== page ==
The government on Friday has raised foreign direct investment (FDI) limit from 49% to 74% in various services of the broadcast sector, except television news channels and FM radio where the existing 26% limit will continue.
The 74% FDI limit will apply to broadcast carriage services providers, including direct-to-home (DTH), head-end in the sky (HITS), multi-service operators (MSOs) and cable TV to bring about uniformity.
Commerce minister Anand Sharma said 49% FDI will continue to be approved through the automatic route. But any FDI beyond 49% up to 74% will be allowed through the government route, thereby requiring a clearance from the Foreign Investment Promotion Board (FIPB).
The higher limit for FDI in broadcast is a welcome step, in the right direction, and much anticipated, said Smita Jha, leader-entertainment and media, PwC India.
“This will help step up the process of digitisation where investments by the cable industry are required. This timely announcement will likely enable the TV distribution industry meet the October 31 deadline for mandatory digitisation in the four metros. Also, uniformity in the 74% FDI limit across sub-sectors like DTH, cable and HITS is a commendable step, given that we are now in the era of convergence,” said Jha.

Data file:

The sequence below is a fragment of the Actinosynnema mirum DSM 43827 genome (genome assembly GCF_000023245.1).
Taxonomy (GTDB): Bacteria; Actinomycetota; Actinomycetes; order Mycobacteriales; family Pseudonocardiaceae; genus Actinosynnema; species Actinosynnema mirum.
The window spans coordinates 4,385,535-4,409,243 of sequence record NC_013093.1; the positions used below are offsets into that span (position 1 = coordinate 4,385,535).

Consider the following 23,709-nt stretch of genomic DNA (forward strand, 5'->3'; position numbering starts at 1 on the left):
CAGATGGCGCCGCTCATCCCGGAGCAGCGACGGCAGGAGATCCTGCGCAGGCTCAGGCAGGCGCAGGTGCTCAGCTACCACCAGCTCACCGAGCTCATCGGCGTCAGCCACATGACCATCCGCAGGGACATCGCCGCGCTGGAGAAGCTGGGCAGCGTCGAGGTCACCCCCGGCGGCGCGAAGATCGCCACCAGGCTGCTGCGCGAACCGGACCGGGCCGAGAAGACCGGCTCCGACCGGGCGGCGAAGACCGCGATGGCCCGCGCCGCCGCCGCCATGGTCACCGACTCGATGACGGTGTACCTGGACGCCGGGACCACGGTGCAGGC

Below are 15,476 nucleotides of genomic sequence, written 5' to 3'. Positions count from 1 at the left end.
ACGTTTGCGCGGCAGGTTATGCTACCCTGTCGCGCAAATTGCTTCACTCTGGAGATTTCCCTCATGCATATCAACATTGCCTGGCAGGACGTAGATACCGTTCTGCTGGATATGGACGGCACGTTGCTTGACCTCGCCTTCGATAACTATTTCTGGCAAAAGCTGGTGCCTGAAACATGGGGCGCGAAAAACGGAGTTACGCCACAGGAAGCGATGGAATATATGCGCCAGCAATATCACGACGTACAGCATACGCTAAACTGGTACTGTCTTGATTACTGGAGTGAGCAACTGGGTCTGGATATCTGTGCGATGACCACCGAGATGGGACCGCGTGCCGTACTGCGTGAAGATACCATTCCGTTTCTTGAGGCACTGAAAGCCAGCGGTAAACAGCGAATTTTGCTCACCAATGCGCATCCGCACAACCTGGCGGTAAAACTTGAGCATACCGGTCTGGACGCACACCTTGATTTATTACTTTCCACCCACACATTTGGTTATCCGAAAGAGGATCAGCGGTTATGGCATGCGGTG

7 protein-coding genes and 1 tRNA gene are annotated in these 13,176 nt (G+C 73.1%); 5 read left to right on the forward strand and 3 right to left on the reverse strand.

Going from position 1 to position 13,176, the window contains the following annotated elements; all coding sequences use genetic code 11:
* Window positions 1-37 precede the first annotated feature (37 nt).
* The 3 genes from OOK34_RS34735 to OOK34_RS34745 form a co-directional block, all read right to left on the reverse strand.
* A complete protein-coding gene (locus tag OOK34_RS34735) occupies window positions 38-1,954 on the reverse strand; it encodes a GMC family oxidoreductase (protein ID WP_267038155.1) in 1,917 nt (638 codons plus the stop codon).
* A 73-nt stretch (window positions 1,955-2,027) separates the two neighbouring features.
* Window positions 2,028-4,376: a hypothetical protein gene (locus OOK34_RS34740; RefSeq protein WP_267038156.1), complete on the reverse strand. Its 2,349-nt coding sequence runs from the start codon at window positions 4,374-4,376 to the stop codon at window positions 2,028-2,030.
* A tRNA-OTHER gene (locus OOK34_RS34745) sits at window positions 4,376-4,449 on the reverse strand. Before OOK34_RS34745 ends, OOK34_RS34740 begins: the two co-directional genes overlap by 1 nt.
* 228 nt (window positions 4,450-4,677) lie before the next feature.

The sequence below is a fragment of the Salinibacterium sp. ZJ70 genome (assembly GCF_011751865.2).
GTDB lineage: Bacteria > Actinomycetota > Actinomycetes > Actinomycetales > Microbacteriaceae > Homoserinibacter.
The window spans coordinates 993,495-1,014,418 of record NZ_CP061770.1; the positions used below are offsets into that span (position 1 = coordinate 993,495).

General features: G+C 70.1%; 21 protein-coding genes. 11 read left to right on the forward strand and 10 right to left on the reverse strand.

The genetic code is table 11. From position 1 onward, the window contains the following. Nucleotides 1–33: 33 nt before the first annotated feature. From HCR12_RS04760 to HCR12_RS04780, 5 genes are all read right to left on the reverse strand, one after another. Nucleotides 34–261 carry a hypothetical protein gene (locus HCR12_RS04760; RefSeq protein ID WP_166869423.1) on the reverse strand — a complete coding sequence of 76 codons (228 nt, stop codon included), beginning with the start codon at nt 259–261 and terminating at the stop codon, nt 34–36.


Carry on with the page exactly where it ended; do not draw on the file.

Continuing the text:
Till now, 49% FDI was allowed in the cable TV and DTH segments while it was 74% in HITS, a satellite multiplex service that provides TV channels for cable operations. Among other segments, 74% FDI was allowed in mobile TV, which is an area of future growth.
Devendra Parulekar, partner, Ernst & Young, said the 74% FDI decision will introduce parity among the three platforms of HITS, DTH and cable TV.
“All these platforms are capital-intensive and only people with deep pockets and a long-term interest are capable of investing. Besides, given the fact that digital addressable system (DAS) is round the corner, a lot of investment needs to go to digitising the existing network, seeding the set-top boxes (STBs) and getting back-end systems and processes up and ready. A lot of action is expected in the coming few months as foreign players have been waiting for long for this policy regime,” said Parulekar.
India is estimated to have about 106 million households with cable and satellite TV. Some 26 million use DTH and 80 million receive feed from cable networks. Industry experts said that digitising these homes would require an overall investment of over $20 billion, a major portion of which can now be raised from foreign investors.
(With inputs from agencies)